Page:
In the tender months of early summer, running has become significantly more enjoyable now that I don’t come home with ice in my beard, and our swims at least end in daylight. The race is three weeks away and, because my bike isn’t finished, I am terrified that I am way undertrained. In a moment of reality, I borrow a friend’s bike so I can get at least a little time in the saddle. Even still, it feels much too late. The triathlon looms like an unscalable mountain. When I run, when I swim, and when I bike, the thought that plays over and over is This is not enough. A feeling of inadequacy pervades every training session. And if that doesn’t add enough foreboding, I come down with the flu two weeks out from the race. Spending a week unable to do any activity, it feels like I lose all I have struggled to gain. Yet despite all the fear and trepidation, I am surprisingly filled with a thrilling sense of anticipation. To have a challenge on the horizon that I have no sense of surety to overcome feeds a part of my soul. To test myself against an unknown trial raises something essential in my heart.
My phone chirps in the dark like it has all winter. Again the message reads, “I’m out front when you’re ready,” but we are not going swimming. I load my bike, my swimming equipment, and my running gear into Sam's car and we begin the drive to Boulder, Colorado. The whole experience is honestly a little disorienting. I follow Sam in the brisk mountain air to check in at the registration station in order to get our numbers, our colored swim caps, and our tracking anklets. While I set up my equipment in the crowded transition area, I can’t help but look around at the $16,000 racing bikes next to my own borrowed bike.
The first of the triathlon events is the swim, and I feel even more disoriented than before. I already have my goggles on, because I need their prescription. I’m senseless with my earplugs to keep water from getting trapped in my ears, wetsuit I have only worn twice, and my foggy goggles. A moment before the horn goes off, Sam and I exchange a high-five. The horn sounds, and the group of racers I am in wade into the water, then dive in to begin the swim.
I have never swum like this in open water, and it is terrifying. It is difficult to see, and the water churns with the swarm of swimmers. Every now and then I bring my head up to try to get my bearings, and every time I do I realize I am veering to the left. I was told endurance races are a mental game, and my first mental battle is convincing my brain that I am, in fact, not going to drown. Every breath I take, I glimpse the colored caps of my wave pulling farther and farther ahead of me, and I realize I am falling behind. My heart sinks. I feel completely left behind. Another tip Sam gave me is to simply remind myself that I like each sport as it gets difficult during the race. Simply saying “I like this” to myself catches my heart from its plummet. The one good aspect of feeling behind is the drive to catch up that comes with it.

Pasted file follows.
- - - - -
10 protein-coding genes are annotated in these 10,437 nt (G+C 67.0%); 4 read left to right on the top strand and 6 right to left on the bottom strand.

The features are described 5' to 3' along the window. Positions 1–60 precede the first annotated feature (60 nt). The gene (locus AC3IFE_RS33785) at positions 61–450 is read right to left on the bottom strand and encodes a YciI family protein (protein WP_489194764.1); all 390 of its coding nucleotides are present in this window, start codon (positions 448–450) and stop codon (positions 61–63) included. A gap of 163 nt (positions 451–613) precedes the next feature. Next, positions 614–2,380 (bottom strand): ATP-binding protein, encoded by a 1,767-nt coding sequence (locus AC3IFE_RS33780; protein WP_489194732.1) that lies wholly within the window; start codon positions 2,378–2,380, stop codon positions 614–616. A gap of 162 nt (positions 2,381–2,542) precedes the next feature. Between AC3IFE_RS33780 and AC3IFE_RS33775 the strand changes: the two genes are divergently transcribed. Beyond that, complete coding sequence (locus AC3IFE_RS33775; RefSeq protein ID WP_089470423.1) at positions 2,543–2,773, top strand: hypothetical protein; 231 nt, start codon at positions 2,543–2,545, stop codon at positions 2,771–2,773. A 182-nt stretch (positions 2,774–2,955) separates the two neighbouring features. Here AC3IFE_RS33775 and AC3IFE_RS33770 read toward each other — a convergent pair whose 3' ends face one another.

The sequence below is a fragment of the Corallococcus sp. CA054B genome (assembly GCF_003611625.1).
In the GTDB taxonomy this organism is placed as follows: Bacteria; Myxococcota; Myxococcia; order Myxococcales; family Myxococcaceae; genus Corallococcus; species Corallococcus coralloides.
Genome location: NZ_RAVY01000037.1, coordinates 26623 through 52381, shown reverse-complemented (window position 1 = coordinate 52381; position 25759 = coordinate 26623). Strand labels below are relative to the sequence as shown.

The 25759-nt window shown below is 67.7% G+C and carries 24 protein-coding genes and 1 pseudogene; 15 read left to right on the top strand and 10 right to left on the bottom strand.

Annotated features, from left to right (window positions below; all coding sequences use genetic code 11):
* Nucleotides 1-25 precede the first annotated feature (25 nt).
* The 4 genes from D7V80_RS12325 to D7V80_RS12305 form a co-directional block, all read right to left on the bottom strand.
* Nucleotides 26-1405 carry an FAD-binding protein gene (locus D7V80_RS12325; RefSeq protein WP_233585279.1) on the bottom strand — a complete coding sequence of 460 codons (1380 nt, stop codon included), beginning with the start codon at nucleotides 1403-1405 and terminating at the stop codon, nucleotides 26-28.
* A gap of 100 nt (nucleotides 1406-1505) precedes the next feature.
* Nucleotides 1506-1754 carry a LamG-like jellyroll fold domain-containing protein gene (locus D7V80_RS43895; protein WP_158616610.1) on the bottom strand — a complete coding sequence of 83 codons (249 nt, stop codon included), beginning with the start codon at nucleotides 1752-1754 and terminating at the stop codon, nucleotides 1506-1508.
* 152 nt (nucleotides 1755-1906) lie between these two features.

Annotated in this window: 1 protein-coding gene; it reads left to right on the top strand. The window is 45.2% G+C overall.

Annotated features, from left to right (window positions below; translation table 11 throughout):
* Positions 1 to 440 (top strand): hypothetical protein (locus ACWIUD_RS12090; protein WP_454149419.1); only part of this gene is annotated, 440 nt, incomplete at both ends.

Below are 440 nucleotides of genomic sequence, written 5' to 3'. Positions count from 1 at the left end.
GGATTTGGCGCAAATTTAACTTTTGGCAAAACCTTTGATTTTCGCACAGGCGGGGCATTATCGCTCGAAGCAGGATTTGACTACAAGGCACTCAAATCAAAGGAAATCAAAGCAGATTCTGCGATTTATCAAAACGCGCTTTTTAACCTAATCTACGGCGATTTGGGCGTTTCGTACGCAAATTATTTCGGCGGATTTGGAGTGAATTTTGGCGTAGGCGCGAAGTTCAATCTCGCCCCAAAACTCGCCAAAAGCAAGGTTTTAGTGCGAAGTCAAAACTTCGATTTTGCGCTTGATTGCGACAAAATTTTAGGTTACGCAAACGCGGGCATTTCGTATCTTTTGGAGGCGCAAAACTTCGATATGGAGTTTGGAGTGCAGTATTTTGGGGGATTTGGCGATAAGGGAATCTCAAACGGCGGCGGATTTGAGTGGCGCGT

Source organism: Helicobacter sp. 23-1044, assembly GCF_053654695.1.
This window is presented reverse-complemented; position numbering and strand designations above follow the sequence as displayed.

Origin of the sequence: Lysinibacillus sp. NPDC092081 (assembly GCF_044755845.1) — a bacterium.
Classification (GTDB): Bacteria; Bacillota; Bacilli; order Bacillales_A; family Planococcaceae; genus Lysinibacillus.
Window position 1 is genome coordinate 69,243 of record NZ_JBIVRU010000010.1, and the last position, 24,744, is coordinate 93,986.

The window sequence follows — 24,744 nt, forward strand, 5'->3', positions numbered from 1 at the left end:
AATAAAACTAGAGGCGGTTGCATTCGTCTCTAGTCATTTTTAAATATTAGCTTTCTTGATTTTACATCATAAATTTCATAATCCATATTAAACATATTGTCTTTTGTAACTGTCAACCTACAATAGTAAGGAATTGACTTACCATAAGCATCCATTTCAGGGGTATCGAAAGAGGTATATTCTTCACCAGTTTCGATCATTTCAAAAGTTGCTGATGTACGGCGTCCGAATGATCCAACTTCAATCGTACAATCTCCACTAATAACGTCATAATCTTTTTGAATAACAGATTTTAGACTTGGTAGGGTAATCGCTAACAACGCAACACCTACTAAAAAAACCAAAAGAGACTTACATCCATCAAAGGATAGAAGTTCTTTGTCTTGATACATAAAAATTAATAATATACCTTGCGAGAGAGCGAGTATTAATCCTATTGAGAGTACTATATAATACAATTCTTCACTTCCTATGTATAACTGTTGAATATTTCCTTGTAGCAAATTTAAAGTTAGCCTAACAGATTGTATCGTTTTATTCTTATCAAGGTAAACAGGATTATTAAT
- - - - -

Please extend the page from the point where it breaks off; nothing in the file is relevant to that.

After I come out of the water, peel off the wetsuit and start the bike, I push myself into a good pace and try to not fall farther behind. Feeling calmer, I realize the bike course is gorgeous. The route cruises through a mountain valley and meanders through farmland. Some of the joy of the race is able to get through to me.
One exciting aspect of a three-sport race is that when one event is getting brutally hard, I know I won’t be doing it much longer and that I get to switch it up for a different sport. Cruising back into the transition area, switching my bike cleats for my running shoes, I get a helpful surge of energy from event staff ringing bells and shouting directions for the run. But oh, does the run begin to hurt. All I can think about is my form as my legs burn. Pulling into the finish line is such a joy and a relief as I high-five Sam, who finished before me.
Trying not to fall over, I’m simply happy I finished at all, but Sam insists I go get my results. Looking at the small ticker tape that gives me my place and time, I try to make sense of what it says: I finished eighth of the 16 competitors in my age group. But didn’t I get left behind right at the beginning of the swim? It feels like I can feel the earth rotating on its axis as my experience of the race completely shifts. The feeling of being left behind that had persisted during the entire event, I realize now wasn’t true. It was my very first triathlon, yet I finished in the center of my age group. The joy I felt in simply finishing is flooded over by the immeasurable joy of knowing that not only did I finish, but I finished well.
After I finished my first triathlon, I signed up for another, more difficult race. My first triathlon was sprint distance; in three weeks I have an Olympic-distance race, which is twice as far for each event. The after effect of being tested and coming through is the knowledge that I can face the next challenge with more sureness of my ability. That is the goal of testing myself, to know what I am made of.
If only it would last. Days after the race ended, I lingered in a sense of surety and confidence. Now that time has passed, and as the next race approaches, that sense of surety and confidence is gone. At the beginning of every training ride, run, and swim, my first hill to climb is fear. Can I handle this distance, this pace, this incline? Though the answer is always yes, I still fight that mental battle every time.